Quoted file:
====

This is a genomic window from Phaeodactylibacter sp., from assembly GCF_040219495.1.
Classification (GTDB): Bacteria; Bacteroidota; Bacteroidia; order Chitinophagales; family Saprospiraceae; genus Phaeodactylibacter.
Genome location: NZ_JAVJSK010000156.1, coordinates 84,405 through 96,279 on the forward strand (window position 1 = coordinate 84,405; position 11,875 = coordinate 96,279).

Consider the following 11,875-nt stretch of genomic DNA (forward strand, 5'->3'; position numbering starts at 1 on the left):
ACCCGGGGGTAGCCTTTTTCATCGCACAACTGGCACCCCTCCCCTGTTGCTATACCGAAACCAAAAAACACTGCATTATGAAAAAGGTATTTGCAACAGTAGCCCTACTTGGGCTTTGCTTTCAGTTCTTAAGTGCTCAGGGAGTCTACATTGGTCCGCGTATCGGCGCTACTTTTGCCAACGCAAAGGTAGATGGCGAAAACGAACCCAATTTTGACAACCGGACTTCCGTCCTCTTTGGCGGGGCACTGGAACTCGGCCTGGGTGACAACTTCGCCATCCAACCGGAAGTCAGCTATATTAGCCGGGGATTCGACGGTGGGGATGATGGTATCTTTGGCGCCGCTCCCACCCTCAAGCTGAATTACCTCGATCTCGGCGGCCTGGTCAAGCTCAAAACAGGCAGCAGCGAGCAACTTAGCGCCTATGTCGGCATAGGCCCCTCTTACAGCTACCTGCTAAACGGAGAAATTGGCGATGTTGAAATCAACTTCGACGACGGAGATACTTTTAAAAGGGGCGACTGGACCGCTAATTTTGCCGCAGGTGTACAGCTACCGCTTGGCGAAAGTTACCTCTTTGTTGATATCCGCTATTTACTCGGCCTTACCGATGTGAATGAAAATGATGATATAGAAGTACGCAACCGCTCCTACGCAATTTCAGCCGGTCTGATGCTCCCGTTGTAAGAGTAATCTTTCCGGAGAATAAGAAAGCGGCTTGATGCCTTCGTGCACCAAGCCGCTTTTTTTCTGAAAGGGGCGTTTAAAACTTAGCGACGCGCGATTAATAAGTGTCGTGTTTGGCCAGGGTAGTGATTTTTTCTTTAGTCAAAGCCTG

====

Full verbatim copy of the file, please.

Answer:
This is a genomic window from Phaeodactylibacter sp., from assembly GCF_040219495.1.
Classification (GTDB): Bacteria; Bacteroidota; Bacteroidia; order Chitinophagales; family Saprospiraceae; genus Phaeodactylibacter.
Genome location: NZ_JAVJSK010000156.1, coordinates 84,405 through 96,279 on the forward strand (window position 1 = coordinate 84,405; position 11,875 = coordinate 96,279).

Consider the following 11,875-nt stretch of genomic DNA (forward strand, 5'->3'; position numbering starts at 1 on the left):
ACCCGGGGGTAGCCTTTTTCATCGCACAACTGGCACCCCTCCCCTGTTGCTATACCGAAACCAAAAAACACTGCATTATGAAAAAGGTATTTGCAACAGTAGCCCTACTTGGGCTTTGCTTTCAGTTCTTAAGTGCTCAGGGAGTCTACATTGGTCCGCGTATCGGCGCTACTTTTGCCAACGCAAAGGTAGATGGCGAAAACGAACCCAATTTTGACAACCGGACTTCCGTCCTCTTTGGCGGGGCACTGGAACTCGGCCTGGGTGACAACTTCGCCATCCAACCGGAAGTCAGCTATATTAGCCGGGGATTCGACGGTGGGGATGATGGTATCTTTGGCGCCGCTCCCACCCTCAAGCTGAATTACCTCGATCTCGGCGGCCTGGTCAAGCTCAAAACAGGCAGCAGCGAGCAACTTAGCGCCTATGTCGGCATAGGCCCCTCTTACAGCTACCTGCTAAACGGAGAAATTGGCGATGTTGAAATCAACTTCGACGACGGAGATACTTTTAAAAGGGGCGACTGGACCGCTAATTTTGCCGCAGGTGTACAGCTACCGCTTGGCGAAAGTTACCTCTTTGTTGATATCCGCTATTTACTCGGCCTTACCGATGTGAATGAAAATGATGATATAGAAGTACGCAACCGCTCCTACGCAATTTCAGCCGGTCTGATGCTCCCGTTGTAAGAGTAATCTTTCCGGAGAATAAGAAAGCGGCTTGATGCCTTCGTGCACCAAGCCGCTTTTTTTCTGAAAGGGGCGTTTAAAACTTAGCGACGCGCGATTAATAAGTGTCGTGTTTGGCCAGGGTAGTGATTTTTTCTTTAGTCAAAGCCTG